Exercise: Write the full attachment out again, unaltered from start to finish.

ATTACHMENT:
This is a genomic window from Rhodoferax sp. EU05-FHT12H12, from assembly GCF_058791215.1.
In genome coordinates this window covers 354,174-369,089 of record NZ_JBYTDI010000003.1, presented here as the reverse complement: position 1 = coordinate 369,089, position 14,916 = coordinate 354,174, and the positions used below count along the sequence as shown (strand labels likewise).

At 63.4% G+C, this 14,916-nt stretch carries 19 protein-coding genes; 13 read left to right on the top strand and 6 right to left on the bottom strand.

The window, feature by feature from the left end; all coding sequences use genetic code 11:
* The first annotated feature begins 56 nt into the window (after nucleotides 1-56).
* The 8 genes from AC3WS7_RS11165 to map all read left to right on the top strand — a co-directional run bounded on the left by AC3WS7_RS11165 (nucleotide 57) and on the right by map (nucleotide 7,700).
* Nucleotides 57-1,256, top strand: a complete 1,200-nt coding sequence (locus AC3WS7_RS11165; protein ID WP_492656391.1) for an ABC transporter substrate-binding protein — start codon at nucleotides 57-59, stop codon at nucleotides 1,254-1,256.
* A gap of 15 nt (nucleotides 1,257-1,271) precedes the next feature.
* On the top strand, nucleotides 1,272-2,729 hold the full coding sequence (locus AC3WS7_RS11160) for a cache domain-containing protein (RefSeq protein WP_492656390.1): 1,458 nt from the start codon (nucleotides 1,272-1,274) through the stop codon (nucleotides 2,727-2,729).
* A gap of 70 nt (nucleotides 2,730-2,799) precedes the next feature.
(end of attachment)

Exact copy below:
This is a genomic window from Rhodoferax sp. EU05-FHT12H12, from assembly GCF_058791215.1.
In genome coordinates this window covers 354,174-369,089 of record NZ_JBYTDI010000003.1, presented here as the reverse complement: position 1 = coordinate 369,089, position 14,916 = coordinate 354,174, and the positions used below count along the sequence as shown (strand labels likewise).

At 63.4% G+C, this 14,916-nt stretch carries 19 protein-coding genes; 13 read left to right on the top strand and 6 right to left on the bottom strand.

The window, feature by feature from the left end; all coding sequences use genetic code 11:
* The first annotated feature begins 56 nt into the window (after nucleotides 1-56).
* The 8 genes from AC3WS7_RS11165 to map all read left to right on the top strand — a co-directional run bounded on the left by AC3WS7_RS11165 (nucleotide 57) and on the right by map (nucleotide 7,700).
* Nucleotides 57-1,256, top strand: a complete 1,200-nt coding sequence (locus AC3WS7_RS11165; protein ID WP_492656391.1) for an ABC transporter substrate-binding protein — start codon at nucleotides 57-59, stop codon at nucleotides 1,254-1,256.
* A gap of 15 nt (nucleotides 1,257-1,271) precedes the next feature.
* On the top strand, nucleotides 1,272-2,729 hold the full coding sequence (locus AC3WS7_RS11160) for a cache domain-containing protein (RefSeq protein WP_492656390.1): 1,458 nt from the start codon (nucleotides 1,272-1,274) through the stop codon (nucleotides 2,727-2,729).
* A gap of 70 nt (nucleotides 2,730-2,799) precedes the next feature.